Friday, January 23, 2009

John Thain: Public Relations Genius


Thain believes in copious press coverage

I've been spending the past couple of days trying to figure just exactly what happened to John Thain's cranium. Is he feeling OK? I mean, did he fall down while skiing in Vail (you know, while the fourth quarter's red ink was being poured over Bank of America CEO Ken Lewis)? Did he bump his head during one of his regular swimming pool laps?

No, I have concluded that Thain is a public relations genius. He believes, as Brendan Behan once put it, that "there is no such thing as bad publicity except your own obituary." So he decided to flood the zone with horrible publicity, even an editorial in the New York Times. Congratulations!

I tend to agree with Henry Blodget that there's a bit of diversionary action going on here, and that Ken Lewis is at least as deserving of being kicked out as Thain. After all, he's the one that brought ruin on B of A by buying Merrill. Thain was just doing what was best for Merrill shareholders, which in this case was bringing ruin to B of A shareholders.

At one time, I suggested that he might have been a fairly good choice for Treasury secretary had John McCain won the election. He's certainly one of the brightest men in finance, and having someone like him at Treasury has a kind of Joe Kennedy-at-the-SEC, put-the-wolf-in-charge-of-the-chicken-coop quality to it (assuming he could have been persuaded to push Obama's agenda, which would have been unlikely).

Unfortunately, he's done such a superb job of shredding his reputation that I'm not sure what kind of position he could get in the Obama administration. Interior decorator?

One thing I will say: it makes sense that he spent $35,000 on a commode. I guess he wanted a fancy new home for his reputation.

© 2009 Gary Weiss. All rights reserved.

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Thursday, January 22, 2009

Today's Comic Relief: Harvey Pitt on the SEC

A reader (or was it a publicist?) sent me the following link, showing Bloomberg TV interviewing the last person you'd seek for advice on how to run the SEC: Harvey Pitt.

Nuff said. But I really wonder: does this person really believe that anybody, other than the naked shorting conspiracy theorists who have bought his services, take anything he says seriously after the mess that he made at the SEC a few years back?

© 2009 Gary Weiss. All rights reserved.

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Wednesday, January 21, 2009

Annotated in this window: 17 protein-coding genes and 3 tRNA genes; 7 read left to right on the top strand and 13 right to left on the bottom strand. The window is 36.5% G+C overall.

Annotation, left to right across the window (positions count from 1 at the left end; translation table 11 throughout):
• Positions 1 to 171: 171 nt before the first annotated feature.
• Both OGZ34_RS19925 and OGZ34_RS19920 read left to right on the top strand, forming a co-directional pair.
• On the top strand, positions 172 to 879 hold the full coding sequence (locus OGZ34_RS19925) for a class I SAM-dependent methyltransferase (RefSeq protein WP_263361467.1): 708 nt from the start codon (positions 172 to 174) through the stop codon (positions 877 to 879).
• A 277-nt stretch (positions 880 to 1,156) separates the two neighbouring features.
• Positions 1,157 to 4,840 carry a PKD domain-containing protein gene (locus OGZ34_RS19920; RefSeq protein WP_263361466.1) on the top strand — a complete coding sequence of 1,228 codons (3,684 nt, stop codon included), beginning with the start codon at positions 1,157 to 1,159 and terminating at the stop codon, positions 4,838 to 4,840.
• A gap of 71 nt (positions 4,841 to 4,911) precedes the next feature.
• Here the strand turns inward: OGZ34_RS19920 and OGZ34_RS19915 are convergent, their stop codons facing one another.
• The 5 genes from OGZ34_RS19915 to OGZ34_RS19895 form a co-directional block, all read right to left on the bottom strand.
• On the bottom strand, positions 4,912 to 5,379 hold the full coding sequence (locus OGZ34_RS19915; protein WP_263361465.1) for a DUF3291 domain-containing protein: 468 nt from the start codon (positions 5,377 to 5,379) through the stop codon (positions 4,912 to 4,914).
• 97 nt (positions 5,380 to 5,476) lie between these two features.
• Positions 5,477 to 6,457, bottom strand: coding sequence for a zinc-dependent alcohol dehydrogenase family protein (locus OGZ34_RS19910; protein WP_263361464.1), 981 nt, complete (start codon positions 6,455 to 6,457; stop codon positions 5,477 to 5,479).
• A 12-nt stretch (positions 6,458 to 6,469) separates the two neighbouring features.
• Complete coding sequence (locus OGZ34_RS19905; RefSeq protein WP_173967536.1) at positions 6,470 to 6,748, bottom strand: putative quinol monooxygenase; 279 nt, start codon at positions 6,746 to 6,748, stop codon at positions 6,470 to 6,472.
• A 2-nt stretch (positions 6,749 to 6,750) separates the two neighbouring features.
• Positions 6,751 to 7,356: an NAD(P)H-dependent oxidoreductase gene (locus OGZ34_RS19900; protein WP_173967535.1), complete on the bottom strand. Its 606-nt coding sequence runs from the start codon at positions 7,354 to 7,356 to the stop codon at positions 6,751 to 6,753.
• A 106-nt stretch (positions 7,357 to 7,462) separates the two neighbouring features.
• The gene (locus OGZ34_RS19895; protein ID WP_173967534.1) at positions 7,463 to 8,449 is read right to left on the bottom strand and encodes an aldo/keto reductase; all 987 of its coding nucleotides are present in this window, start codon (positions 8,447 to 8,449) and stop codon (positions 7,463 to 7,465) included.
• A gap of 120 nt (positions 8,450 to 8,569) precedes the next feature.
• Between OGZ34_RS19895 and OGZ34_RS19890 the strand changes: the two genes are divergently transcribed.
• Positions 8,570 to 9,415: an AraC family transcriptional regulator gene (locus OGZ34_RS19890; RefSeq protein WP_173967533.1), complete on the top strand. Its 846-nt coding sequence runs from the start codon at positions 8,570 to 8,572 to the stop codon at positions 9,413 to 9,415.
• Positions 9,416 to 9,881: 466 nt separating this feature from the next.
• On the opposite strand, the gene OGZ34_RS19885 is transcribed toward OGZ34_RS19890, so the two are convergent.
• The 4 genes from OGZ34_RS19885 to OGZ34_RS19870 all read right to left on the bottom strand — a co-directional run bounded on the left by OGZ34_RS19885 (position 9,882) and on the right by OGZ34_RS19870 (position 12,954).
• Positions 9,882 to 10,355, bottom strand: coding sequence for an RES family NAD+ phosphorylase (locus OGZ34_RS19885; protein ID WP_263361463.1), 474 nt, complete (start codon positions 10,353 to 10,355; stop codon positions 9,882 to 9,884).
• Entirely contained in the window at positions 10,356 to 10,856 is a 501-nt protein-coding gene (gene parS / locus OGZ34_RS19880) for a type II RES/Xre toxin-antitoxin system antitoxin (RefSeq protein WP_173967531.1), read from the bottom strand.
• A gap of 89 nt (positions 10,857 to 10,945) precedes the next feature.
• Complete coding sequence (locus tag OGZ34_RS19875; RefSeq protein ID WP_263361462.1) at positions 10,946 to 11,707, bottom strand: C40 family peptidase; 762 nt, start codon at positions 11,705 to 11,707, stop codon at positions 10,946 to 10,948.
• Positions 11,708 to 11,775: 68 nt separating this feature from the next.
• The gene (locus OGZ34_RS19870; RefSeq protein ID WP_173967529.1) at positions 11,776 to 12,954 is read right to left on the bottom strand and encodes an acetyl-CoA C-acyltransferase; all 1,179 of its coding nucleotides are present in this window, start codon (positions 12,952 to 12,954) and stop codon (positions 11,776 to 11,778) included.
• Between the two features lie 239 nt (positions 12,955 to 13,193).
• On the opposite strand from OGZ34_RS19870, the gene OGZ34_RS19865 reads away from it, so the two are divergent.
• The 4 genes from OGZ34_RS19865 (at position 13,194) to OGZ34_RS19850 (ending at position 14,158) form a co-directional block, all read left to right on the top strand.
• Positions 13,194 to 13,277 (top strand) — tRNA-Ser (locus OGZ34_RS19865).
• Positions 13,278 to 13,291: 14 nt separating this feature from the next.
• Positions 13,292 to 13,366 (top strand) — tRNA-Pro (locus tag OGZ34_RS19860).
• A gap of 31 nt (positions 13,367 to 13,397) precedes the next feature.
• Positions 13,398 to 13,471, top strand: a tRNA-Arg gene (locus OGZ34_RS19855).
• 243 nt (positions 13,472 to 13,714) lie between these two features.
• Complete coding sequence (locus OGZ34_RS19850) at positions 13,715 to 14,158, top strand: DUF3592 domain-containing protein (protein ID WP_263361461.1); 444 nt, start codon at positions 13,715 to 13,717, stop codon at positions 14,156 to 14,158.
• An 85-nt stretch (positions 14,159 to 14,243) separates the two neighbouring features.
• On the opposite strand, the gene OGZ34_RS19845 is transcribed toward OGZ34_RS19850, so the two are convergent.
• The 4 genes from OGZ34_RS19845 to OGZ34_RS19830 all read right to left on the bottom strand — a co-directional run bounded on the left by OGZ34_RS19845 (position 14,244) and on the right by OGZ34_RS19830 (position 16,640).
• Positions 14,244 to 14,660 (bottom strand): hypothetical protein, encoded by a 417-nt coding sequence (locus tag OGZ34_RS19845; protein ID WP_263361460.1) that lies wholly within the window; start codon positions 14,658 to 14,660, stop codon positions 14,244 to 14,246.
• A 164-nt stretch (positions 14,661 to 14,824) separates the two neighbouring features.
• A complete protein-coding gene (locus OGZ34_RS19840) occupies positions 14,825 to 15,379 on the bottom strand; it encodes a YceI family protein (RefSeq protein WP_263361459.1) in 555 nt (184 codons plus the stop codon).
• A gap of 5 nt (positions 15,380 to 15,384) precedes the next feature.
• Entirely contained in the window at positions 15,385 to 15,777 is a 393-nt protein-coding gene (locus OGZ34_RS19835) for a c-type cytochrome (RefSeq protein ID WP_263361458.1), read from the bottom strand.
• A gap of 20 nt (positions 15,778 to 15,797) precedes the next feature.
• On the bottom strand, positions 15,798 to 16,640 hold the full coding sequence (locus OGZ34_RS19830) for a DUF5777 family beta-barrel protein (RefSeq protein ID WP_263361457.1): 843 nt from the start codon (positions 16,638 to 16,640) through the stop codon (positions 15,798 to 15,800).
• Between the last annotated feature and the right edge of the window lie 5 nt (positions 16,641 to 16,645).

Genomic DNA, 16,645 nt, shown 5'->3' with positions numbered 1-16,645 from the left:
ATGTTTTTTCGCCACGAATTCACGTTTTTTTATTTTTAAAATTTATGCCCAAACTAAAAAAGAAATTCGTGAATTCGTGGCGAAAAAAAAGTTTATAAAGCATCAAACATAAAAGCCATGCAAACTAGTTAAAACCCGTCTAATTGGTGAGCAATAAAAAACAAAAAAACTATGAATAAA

Is Tim Geithner Too Close to Goldman Sachs?

That issue was raised in an interesting video today by Chris Whalen, who runs Institutional Risk Analytics and is not a fan of the New York Fed chief.

I think he has a good point, but I view Tim Geithner's appointment pretty much the same as Mary Schapiro's-- as a done deal. The difference between the two is that, while he is definitely closer to Wall Street than he should be, he does not have quite as abysmal a track record as Shapiro. Some will argue with me on that point, I know.

A few weeks ago Tom Friedman suggested that Geithner immediately replace Hank Paulson, and I agreed with him. But that was because pretty much anyone, or no one, would do an improvement over Paulson. But that doesn't make Whalen's concern any less valid, or Geithner's answers to the Senate's questions today any less mealy-mouthed.

Not that it matters, as it is fairly obvious that Geithner is going to be confirmed.

By the way, I see that Chris Cox has resigned from the SEC, as expected. Now he can move into a Washington lobbyist or some other job more suited to his talents and proclivities. He can leave government "service," but he can't escape history (as Abe Lincoln put it), and I believe that history will show him to be one of the worst SEC chairmen in history.

© 2009 Gary Weiss. All rights reserved.

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Thursday, January 15, 2009

Bernie Madoff Has No Enemies. Only His Friends Hate Him

You really have to hand it to this man: at a time when millions of Americans are suffering from the economic collapse, The Shtunk provides much-needed comic relief. The New York Times today has the incredible story of how Bernie Madoff swindled members of his high school graduating class.

What a sweet guy he is. What's next? Robbing a 95-year-old man? Nope, he's done that already. Swindling synagogues? Sorry, taken. I don't know.... pushing kittens into a garbage disposal? Aha! I also think that "robbing the blind" might be something we'll be seeing in the months ahead.

The high school swindling was just a sidelight. The main point of the Times article was to explore whether Madoff confided in his adoring wife. Both are represented by the same lawyer, which ordinarily would signal that that he didn't, but in this case you can't take anything for granted. I hope that prosecutors, who were incredibly naive in agreeing to Bernie's release, will pursue that angle vigorously.

© 2009 Gary Weiss. All rights reserved.

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Wednesday, January 14, 2009

Live From New York, It's Bernie Madoff!


CNBC has live coverage of The Shtunk today

I see that CNBC has a live webcam focused on the front entrance to the U.S. Courthouse in lower Manhattan, where prosecutors are trying to toss The Shtunk, Bernie Madoff, in the can.

The media circus surrounding Madoff is amazing. CNBC actually had a helicopter follow The Shtunk, O.J. Simpson style, as he rode to the courthouse.

I hope these guys realize that the courthouse has two entrances, as well as a Bridge of Sighs to the holding pen next store. There should really be two webcams, at least, if Madoff is to be suitably hounded.